When we think about education and equality, we tend to think first about distributive questions—for example, how to design a system that will offer the real possibility of equal educational attainment, if not achievement, to all students. The vocational approach imagines that this equal attainment will translate into a wider distribution of skills, which will reduce income inequality. The civic conception of education suggests a very different way to understand the link between education and equality. This understanding begins with the recognition that fair economic outcomes are aided by a robust democratic process and, therefore, by genuine political equality. Thus an education focused not merely on technical skills, but also on what I call participatory readiness, provides a distinct and better way to promote equality through schooling.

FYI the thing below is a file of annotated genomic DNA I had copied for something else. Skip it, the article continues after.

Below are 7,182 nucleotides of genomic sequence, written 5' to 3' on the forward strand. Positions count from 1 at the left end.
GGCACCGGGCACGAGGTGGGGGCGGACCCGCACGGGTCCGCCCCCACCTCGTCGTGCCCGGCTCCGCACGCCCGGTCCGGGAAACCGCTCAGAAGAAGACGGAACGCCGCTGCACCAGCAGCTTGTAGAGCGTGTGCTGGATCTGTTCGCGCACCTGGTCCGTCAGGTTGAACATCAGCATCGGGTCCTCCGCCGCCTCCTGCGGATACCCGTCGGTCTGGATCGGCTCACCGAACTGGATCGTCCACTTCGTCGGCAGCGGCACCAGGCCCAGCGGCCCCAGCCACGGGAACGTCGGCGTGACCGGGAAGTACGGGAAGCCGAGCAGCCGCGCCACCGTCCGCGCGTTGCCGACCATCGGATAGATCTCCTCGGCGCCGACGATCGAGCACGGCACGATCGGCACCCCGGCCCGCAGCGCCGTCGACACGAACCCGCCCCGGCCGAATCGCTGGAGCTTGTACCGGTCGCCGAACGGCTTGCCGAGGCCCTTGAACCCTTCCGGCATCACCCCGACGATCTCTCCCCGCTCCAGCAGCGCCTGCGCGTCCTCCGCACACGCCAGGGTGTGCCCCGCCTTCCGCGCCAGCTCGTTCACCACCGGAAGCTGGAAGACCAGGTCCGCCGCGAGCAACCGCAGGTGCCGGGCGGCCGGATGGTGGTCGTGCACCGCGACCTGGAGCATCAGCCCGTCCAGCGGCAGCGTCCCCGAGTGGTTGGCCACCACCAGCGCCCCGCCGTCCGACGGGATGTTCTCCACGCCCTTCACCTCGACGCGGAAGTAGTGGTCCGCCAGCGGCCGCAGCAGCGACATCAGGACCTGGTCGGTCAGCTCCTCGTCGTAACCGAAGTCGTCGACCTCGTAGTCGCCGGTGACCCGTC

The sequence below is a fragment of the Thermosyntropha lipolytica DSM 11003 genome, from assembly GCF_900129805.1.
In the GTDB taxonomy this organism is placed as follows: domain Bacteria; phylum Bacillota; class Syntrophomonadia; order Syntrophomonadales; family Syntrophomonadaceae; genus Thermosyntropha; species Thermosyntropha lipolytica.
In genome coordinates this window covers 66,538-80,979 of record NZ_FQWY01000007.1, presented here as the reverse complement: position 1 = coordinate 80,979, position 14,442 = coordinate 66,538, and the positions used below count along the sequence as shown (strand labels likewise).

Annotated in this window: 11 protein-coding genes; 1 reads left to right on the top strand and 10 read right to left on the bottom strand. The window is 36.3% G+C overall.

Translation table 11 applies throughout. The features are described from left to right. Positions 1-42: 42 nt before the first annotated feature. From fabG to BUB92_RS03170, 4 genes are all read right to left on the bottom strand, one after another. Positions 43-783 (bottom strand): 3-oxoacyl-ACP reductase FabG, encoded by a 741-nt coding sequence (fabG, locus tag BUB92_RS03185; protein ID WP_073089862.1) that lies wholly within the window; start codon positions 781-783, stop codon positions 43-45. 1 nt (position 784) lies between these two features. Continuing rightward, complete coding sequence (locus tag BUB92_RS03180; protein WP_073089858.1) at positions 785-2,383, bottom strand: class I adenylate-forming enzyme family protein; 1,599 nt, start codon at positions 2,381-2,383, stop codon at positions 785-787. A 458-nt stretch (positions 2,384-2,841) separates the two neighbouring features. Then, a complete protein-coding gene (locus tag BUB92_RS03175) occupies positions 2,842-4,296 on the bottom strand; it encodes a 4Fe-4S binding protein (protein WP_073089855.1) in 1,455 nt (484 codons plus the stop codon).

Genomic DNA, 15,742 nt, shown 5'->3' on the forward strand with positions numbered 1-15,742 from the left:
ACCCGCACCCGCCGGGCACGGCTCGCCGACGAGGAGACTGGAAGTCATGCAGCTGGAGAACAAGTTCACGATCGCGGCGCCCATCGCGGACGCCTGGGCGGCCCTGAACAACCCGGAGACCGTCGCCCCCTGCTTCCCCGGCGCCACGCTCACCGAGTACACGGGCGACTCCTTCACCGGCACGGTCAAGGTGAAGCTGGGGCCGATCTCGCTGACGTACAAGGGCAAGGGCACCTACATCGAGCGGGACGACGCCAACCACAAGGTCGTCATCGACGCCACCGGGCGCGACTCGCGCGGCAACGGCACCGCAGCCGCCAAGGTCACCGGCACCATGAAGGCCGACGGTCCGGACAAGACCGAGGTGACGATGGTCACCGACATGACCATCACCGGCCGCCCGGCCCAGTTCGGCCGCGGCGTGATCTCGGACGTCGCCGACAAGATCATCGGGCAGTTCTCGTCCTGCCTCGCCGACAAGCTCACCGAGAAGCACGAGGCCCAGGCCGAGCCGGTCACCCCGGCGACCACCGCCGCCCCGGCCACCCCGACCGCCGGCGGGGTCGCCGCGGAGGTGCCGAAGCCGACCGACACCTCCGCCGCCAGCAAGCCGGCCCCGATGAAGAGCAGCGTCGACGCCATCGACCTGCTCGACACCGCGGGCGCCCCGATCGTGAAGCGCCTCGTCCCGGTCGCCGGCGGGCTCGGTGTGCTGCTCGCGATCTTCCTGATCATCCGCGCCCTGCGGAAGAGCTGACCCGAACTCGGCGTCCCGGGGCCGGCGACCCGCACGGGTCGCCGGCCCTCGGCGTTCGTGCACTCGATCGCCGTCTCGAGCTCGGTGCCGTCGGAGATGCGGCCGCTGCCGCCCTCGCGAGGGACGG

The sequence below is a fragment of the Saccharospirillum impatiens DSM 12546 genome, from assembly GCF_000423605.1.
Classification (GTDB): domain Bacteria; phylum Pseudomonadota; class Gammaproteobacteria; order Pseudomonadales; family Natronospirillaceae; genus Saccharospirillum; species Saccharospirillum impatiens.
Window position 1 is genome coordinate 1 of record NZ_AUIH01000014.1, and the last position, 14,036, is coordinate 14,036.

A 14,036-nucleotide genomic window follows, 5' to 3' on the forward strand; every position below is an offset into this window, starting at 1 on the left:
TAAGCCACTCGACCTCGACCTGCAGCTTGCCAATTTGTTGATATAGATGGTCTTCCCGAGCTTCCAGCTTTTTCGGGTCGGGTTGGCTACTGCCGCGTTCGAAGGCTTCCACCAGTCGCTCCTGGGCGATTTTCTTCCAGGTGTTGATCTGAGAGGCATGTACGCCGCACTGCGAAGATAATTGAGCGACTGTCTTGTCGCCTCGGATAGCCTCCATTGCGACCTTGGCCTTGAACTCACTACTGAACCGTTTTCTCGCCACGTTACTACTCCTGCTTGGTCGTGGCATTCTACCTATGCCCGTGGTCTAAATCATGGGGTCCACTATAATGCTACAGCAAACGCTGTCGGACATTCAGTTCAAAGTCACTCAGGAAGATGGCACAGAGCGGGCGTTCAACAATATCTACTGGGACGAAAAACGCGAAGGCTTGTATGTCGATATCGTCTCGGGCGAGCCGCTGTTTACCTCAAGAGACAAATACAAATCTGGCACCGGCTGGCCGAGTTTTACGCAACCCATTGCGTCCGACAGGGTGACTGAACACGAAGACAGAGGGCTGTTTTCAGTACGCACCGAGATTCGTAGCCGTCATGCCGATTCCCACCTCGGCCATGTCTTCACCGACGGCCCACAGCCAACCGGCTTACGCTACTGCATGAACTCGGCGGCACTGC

Allen is professor of government and the Graduate School of Education at Harvard University and director of the Edmond J. Safra Center for Ethics. She is a political theorist who has published broadly in democratic theory, political sociology, and the history of political thought. Allen is the author of five books: "The World of Prometheus: The Politics of Punishing in Democratic Athens" (2000), "Talking to Strangers: Anxieties of Citizenship since Brown v. Board of Education" (2004), "Why Plato Wrote" (2010), "Our Declaration" (2014), and "Education and Equality" (2016). "Our Declaration" was awarded the 2015 Francis Parkman Prize and the Chicago Tribune Heartland Award for nonfiction, and she is also a contributing columnist for The Washington Post.

This talk is part of the University Center for the Humanities' "Promise of Education" speaker series.